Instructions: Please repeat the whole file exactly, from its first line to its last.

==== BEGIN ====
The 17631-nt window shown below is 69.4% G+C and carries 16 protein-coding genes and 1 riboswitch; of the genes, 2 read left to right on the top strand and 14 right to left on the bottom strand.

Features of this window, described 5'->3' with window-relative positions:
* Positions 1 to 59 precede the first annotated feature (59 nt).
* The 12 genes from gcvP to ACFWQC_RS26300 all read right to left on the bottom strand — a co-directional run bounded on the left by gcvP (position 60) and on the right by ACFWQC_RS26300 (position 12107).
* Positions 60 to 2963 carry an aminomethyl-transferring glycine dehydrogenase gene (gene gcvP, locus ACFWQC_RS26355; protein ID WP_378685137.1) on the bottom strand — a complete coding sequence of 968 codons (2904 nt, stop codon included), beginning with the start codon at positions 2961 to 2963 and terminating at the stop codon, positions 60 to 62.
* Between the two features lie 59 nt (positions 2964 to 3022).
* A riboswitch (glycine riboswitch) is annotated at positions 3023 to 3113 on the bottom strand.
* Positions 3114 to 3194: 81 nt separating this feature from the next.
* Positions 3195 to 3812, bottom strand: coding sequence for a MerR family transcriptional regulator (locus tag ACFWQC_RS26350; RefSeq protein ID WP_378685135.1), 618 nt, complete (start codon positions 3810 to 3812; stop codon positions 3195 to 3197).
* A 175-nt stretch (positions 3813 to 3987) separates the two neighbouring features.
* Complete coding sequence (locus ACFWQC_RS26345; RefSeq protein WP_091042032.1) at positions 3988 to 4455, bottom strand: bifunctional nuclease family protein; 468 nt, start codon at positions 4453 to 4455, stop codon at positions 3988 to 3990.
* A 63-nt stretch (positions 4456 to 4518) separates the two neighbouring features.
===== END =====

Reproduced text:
The 17631-nt window shown below is 69.4% G+C and carries 16 protein-coding genes and 1 riboswitch; of the genes, 2 read left to right on the top strand and 14 right to left on the bottom strand.

Features of this window, described 5'->3' with window-relative positions:
* Positions 1 to 59 precede the first annotated feature (59 nt).
* The 12 genes from gcvP to ACFWQC_RS26300 all read right to left on the bottom strand — a co-directional run bounded on the left by gcvP (position 60) and on the right by ACFWQC_RS26300 (position 12107).
* Positions 60 to 2963 carry an aminomethyl-transferring glycine dehydrogenase gene (gene gcvP, locus ACFWQC_RS26355; protein ID WP_378685137.1) on the bottom strand — a complete coding sequence of 968 codons (2904 nt, stop codon included), beginning with the start codon at positions 2961 to 2963 and terminating at the stop codon, positions 60 to 62.
* Between the two features lie 59 nt (positions 2964 to 3022).
* A riboswitch (glycine riboswitch) is annotated at positions 3023 to 3113 on the bottom strand.
* Positions 3114 to 3194: 81 nt separating this feature from the next.
* Positions 3195 to 3812, bottom strand: coding sequence for a MerR family transcriptional regulator (locus tag ACFWQC_RS26350; RefSeq protein ID WP_378685135.1), 618 nt, complete (start codon positions 3810 to 3812; stop codon positions 3195 to 3197).
* A 175-nt stretch (positions 3813 to 3987) separates the two neighbouring features.
* Complete coding sequence (locus ACFWQC_RS26345; RefSeq protein WP_091042032.1) at positions 3988 to 4455, bottom strand: bifunctional nuclease family protein; 468 nt, start codon at positions 4453 to 4455, stop codon at positions 3988 to 3990.
* A 63-nt stretch (positions 4456 to 4518) separates the two neighbouring features.